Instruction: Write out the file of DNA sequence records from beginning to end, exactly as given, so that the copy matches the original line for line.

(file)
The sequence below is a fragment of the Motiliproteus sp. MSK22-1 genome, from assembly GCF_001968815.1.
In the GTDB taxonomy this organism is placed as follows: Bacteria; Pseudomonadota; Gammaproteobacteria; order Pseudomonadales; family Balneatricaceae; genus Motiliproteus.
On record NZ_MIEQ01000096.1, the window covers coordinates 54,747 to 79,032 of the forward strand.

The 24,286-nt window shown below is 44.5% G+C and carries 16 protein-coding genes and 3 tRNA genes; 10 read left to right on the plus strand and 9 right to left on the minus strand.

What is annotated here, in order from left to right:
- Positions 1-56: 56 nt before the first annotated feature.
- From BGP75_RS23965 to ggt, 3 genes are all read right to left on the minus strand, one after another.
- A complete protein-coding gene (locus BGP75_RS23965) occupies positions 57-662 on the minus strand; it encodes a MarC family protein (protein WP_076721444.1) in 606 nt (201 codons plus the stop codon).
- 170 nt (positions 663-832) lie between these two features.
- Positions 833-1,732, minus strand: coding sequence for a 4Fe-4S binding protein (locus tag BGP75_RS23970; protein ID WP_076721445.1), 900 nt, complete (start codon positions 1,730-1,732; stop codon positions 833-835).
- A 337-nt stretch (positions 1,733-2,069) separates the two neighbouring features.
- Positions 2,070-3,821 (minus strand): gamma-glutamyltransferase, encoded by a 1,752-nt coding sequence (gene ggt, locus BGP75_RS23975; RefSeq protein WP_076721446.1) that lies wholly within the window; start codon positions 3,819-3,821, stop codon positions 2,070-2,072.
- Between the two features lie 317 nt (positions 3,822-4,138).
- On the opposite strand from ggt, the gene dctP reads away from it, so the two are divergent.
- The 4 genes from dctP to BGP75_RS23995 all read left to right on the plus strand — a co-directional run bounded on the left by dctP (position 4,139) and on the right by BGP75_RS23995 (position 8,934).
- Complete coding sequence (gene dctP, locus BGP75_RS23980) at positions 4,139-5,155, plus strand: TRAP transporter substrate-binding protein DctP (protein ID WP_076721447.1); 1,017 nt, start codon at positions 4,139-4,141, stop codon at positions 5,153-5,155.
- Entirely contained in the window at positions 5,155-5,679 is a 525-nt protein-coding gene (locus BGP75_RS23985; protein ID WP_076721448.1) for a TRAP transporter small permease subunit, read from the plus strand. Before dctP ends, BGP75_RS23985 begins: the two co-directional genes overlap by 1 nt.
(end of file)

The sequence below is a fragment of the Motiliproteus sp. MSK22-1 genome, from assembly GCF_001968815.1.
In the GTDB taxonomy this organism is placed as follows: Bacteria; Pseudomonadota; Gammaproteobacteria; order Pseudomonadales; family Balneatricaceae; genus Motiliproteus.
On record NZ_MIEQ01000096.1, the window covers coordinates 54,747 to 79,032 of the forward strand.

The 24,286-nt window shown below is 44.5% G+C and carries 16 protein-coding genes and 3 tRNA genes; 10 read left to right on the plus strand and 9 right to left on the minus strand.

What is annotated here, in order from left to right:
- Positions 1-56: 56 nt before the first annotated feature.
- From BGP75_RS23965 to ggt, 3 genes are all read right to left on the minus strand, one after another.
- A complete protein-coding gene (locus BGP75_RS23965) occupies positions 57-662 on the minus strand; it encodes a MarC family protein (protein WP_076721444.1) in 606 nt (201 codons plus the stop codon).
- 170 nt (positions 663-832) lie between these two features.
- Positions 833-1,732, minus strand: coding sequence for a 4Fe-4S binding protein (locus tag BGP75_RS23970; protein ID WP_076721445.1), 900 nt, complete (start codon positions 1,730-1,732; stop codon positions 833-835).
- A 337-nt stretch (positions 1,733-2,069) separates the two neighbouring features.
- Positions 2,070-3,821 (minus strand): gamma-glutamyltransferase, encoded by a 1,752-nt coding sequence (gene ggt, locus BGP75_RS23975; RefSeq protein WP_076721446.1) that lies wholly within the window; start codon positions 3,819-3,821, stop codon positions 2,070-2,072.
- Between the two features lie 317 nt (positions 3,822-4,138).
- On the opposite strand from ggt, the gene dctP reads away from it, so the two are divergent.
- The 4 genes from dctP to BGP75_RS23995 all read left to right on the plus strand — a co-directional run bounded on the left by dctP (position 4,139) and on the right by BGP75_RS23995 (position 8,934).
- Complete coding sequence (gene dctP, locus BGP75_RS23980) at positions 4,139-5,155, plus strand: TRAP transporter substrate-binding protein DctP (protein ID WP_076721447.1); 1,017 nt, start codon at positions 4,139-4,141, stop codon at positions 5,153-5,155.
- Entirely contained in the window at positions 5,155-5,679 is a 525-nt protein-coding gene (locus BGP75_RS23985; protein ID WP_076721448.1) for a TRAP transporter small permease subunit, read from the plus strand. Before dctP ends, BGP75_RS23985 begins: the two co-directional genes overlap by 1 nt.